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Teacher Evaluation: What's Fair? What's Effective?
November 8, 2012 | Volume 8 | Issue 3
Table of Contents
Engineering School Cultures for Successful Teacher Evaluation
As many states prepare to launch new educator evaluation systems and amidst ongoing controversy about how to make them fair and meaningful, teachers and administrators alike would do well to ask these questions: What is it about the current culture in which we are introducing these new instruments that will imperil their effectiveness and prevent them from helping teachers and students? How can we engineer cultures for effective teacher evaluation?
In a recent performance-improvement coaching workshop held at the Rhode Island Center for School Leadership, administrators and teacher leaders from school districts throughout the state explored these questions. We began by surfacing the tacit assumptions that seem to operate when teachers receive an "unsatisfactory" or "in need of improvement" rating on their evaluations. The candid list that emerged (not the personal views of the participants!) included the following notions:
It's not a pretty list, and it's certainly not a set of helpful assumptions for introducing new teacher-evaluation initiatives. No one would argue that if the tacit assumptions underlying the historical culture surrounding teacher evaluation prevail, then even the best new evaluation frameworks will fall prey to the same debilitating forces that have long bedeviled our profession.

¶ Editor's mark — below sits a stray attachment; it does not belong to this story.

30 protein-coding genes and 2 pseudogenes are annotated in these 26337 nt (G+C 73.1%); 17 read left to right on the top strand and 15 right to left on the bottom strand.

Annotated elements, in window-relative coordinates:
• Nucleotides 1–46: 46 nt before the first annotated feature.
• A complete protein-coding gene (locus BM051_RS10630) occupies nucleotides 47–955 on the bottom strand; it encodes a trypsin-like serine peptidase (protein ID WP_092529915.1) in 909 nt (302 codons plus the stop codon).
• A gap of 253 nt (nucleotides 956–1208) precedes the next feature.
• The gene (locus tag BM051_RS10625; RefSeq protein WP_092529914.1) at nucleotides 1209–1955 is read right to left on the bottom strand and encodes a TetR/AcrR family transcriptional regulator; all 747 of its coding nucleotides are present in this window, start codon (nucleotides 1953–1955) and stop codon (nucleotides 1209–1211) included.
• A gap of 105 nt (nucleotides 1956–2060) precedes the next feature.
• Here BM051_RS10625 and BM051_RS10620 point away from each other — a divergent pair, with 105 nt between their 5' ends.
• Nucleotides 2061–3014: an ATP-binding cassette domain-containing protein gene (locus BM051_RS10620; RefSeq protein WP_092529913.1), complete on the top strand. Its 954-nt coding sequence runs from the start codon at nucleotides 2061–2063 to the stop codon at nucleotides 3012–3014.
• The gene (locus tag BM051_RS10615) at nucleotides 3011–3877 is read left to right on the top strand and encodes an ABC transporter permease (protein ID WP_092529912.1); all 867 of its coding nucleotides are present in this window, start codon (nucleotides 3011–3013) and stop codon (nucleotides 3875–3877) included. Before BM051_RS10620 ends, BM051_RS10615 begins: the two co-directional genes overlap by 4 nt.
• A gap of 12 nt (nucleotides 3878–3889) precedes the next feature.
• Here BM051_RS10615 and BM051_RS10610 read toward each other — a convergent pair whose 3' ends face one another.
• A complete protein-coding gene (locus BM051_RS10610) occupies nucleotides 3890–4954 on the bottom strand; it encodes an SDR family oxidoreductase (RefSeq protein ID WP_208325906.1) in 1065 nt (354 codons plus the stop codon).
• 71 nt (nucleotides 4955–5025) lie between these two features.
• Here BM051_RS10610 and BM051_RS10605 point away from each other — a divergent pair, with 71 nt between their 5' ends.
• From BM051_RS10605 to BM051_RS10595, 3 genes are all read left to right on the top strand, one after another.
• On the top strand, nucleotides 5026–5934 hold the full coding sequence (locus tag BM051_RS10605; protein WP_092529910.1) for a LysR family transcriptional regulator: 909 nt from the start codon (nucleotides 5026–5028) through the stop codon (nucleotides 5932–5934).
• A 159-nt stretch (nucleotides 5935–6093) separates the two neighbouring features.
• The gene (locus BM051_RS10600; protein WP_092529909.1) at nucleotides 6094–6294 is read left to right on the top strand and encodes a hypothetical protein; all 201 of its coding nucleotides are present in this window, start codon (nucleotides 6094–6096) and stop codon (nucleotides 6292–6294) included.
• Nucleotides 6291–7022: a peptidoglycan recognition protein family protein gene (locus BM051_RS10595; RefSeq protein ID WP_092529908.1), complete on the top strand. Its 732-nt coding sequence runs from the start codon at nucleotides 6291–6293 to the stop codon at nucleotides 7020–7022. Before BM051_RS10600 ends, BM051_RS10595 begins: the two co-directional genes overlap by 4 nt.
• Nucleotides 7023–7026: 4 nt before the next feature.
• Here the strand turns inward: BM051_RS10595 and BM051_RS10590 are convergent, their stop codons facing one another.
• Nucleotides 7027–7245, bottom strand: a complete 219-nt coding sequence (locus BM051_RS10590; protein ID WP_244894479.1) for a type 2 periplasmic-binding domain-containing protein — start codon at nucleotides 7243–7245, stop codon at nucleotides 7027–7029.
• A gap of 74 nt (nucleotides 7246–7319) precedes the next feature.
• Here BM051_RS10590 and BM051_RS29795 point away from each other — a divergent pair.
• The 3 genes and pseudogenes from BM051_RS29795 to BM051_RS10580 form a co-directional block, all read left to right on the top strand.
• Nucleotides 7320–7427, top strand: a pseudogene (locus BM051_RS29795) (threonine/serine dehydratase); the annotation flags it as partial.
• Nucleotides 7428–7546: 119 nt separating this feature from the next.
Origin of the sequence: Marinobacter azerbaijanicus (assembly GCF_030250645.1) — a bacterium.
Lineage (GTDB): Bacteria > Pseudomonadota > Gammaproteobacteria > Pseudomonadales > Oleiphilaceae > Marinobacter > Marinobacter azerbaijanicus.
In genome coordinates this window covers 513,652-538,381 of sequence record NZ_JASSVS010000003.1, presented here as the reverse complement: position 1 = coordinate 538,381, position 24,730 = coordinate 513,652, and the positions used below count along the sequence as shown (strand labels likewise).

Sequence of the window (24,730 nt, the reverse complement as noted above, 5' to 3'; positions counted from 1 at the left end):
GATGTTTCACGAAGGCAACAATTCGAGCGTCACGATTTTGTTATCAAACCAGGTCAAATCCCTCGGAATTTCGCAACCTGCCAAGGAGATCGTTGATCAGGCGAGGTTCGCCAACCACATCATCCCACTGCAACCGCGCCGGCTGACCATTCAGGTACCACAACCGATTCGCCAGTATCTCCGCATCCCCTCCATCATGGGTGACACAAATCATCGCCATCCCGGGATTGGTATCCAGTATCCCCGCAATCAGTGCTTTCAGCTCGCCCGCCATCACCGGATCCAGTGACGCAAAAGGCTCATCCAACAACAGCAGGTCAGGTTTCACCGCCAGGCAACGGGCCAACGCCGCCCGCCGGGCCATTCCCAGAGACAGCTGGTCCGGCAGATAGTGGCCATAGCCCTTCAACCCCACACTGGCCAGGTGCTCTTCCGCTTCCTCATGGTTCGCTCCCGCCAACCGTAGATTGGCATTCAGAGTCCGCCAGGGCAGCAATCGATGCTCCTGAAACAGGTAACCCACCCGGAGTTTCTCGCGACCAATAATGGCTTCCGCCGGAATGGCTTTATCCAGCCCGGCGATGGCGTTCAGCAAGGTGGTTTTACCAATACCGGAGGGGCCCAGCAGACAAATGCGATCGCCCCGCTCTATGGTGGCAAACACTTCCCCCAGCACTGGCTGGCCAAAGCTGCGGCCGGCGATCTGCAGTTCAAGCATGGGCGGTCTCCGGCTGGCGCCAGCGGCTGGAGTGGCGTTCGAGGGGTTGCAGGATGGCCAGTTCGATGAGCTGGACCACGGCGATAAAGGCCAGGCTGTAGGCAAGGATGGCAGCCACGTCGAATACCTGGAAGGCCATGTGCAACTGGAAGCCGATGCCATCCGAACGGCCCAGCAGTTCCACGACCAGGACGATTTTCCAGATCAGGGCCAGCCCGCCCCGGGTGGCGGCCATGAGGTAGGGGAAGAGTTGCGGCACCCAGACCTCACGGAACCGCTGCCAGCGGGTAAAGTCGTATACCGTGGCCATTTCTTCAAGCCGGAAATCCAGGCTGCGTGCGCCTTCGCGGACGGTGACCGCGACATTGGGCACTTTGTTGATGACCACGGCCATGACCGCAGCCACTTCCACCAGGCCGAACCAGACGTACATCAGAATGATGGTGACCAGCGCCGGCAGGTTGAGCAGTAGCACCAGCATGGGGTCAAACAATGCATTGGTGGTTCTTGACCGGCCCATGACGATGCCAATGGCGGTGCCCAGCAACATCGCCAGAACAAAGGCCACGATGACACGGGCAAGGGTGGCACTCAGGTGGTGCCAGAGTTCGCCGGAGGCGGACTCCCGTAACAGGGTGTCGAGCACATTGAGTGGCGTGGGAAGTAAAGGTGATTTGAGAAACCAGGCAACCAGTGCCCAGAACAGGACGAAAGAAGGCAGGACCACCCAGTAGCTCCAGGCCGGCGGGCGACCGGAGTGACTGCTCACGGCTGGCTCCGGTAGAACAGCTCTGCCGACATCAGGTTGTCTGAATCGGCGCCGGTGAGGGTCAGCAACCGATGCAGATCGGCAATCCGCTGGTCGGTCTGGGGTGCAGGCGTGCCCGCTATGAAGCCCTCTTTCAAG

New Frameworks, New Cultures
High-quality teacher evaluation is one facet of a systemic approach to providing a world-class education to students and communities. As such, any new teacher-evaluation model begs for the system it operates within to favor it; to leverage energy toward its successful launch and implementation. What if, simultaneous to improving the technology of teacher evaluation in ways that could fundamentally advance our profession, we rewire the culture for optimal implementation and sustainability? What are the make-it-or-break-it elements of a culture in which teacher evaluation is a welcomed strategy for professional development and student achievement?
Here are seven priorities for creating inspired school cultures where teacher evaluation is a powerful strategy for student success:
Take Up the Gauntlet
Truth be told, on their own, the seven priorities for creating optimal cultures for teacher evaluation are not new ideas as much as they are neglected ideas. As noted educator and author Peter Drucker famously said, "culture eats strategy for breakfast" and education, like many systems of similar complexity, has seen many good strategies succumb to lousy cultures. The challenge and opportunity before us is to implement new practices in teacher evaluation while giving equal thought to creating cultures that enhance and sustain the benefits we might gain from them.
Elle Allison is cofounder and president of Wisdom Out in Danville, Calif. Wisdom Out is a leadership and organizational development company that helps people sustain transformational change and bring their best initiatives to deep implementation.
ASCD Express, Vol. 8, No. 3. Copyright 2012 by ASCD. All rights reserved. Visit www.ascd.org/ascdexpress.
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